3 Quick Thoughts for Christians Ahead of the Election

I’ve been in conversation with friends, family members, and strangers about the election for many months now. There is a lot to say. And a lot has been said. For today, here are a few thoughts that I want to put out there for other Christians to consider:


Living in a democracy is a privilege. We shouldn’t take for granted the incredible blessing of living in a nation where we are allowed to help set the course of government. There are people in many places in the world who are suffering under the weight of tyranny. Believers are called to be good citizens and voting in presidential elections is a fundamental act of citizenship. So take the time to vote.


One of the most discouraging things coming out of the 2016 election was the obvious division ravaging our churches. Christians are a political people. But the politics of the kingdom transcend the American political order. You can help combat a spirit of disunity among believers if you will trust that the same Holy Spirit that is working in you is also working in the Christians around you. None of us will see the election exactly the same way. We will vote for different candidates based on different rationales. Christians need not conscript the consciences of those around us. Feel free to advocate for your beliefs and seek to persuade other people. But don’t sow or stoke the fires of division over politics and the election.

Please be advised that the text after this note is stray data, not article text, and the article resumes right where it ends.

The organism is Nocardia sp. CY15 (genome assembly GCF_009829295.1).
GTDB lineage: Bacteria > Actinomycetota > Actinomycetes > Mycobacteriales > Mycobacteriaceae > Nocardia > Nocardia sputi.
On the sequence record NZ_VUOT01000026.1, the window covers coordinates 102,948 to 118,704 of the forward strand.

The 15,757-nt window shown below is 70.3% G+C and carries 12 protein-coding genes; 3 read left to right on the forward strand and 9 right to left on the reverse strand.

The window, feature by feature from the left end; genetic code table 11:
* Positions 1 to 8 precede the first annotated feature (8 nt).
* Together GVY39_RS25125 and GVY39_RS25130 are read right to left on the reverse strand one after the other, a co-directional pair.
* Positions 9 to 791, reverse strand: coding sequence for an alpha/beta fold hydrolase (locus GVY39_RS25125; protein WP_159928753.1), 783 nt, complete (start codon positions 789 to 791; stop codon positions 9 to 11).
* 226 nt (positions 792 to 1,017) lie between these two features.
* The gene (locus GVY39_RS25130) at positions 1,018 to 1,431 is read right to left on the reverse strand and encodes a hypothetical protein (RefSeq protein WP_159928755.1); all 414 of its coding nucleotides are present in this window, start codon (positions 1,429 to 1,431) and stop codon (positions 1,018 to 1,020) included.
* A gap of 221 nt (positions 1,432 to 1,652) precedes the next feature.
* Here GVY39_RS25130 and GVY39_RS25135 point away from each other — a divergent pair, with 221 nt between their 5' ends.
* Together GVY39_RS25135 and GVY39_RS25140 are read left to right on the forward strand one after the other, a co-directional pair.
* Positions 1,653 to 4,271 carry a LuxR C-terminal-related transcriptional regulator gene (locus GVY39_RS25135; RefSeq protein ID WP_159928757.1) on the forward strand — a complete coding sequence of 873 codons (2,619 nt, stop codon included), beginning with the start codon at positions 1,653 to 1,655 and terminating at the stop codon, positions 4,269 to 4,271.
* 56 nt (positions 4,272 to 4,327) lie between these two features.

In a sermon yesterday, I heard Pastor Scotty Smith ask a question to the congregation: “Regardless of the outcome, is there anyone here who believes that Jesus will be more or less sovereign the day after the election than he is today?” No one raised their hand. Of course they didn’t. Because as believers, we know that Jesus who rules and reigns is not dependent on the outcome of an election to advance his kingdom of maintain his authority. Do yourself, and everyone around you, the favor of remembering that the outcome of the election (as important as it may be) will do nothing to alter Jesus’ rule over history. Christians often respond to bad news by affirming “Jesus is still on his thrown.” That might sound trite, but whether you are pleased or not with the outcome of the election. It is still true. Jesus is king. And nothing will ever change that.


Elections are important. Christians should be engaged. But don’t let your politics become an idol. And don’t allow your church to be divided, at least as far as it depends on you and your words, rhetoric, and social media posts.

I might have more to say on this topic, but in the meantime here’s some helpful resources for you to consider:

The Ballot Booth Is Not Your Baptism 

What Makes a Vote Moral or Immoral? The Ethics of Voting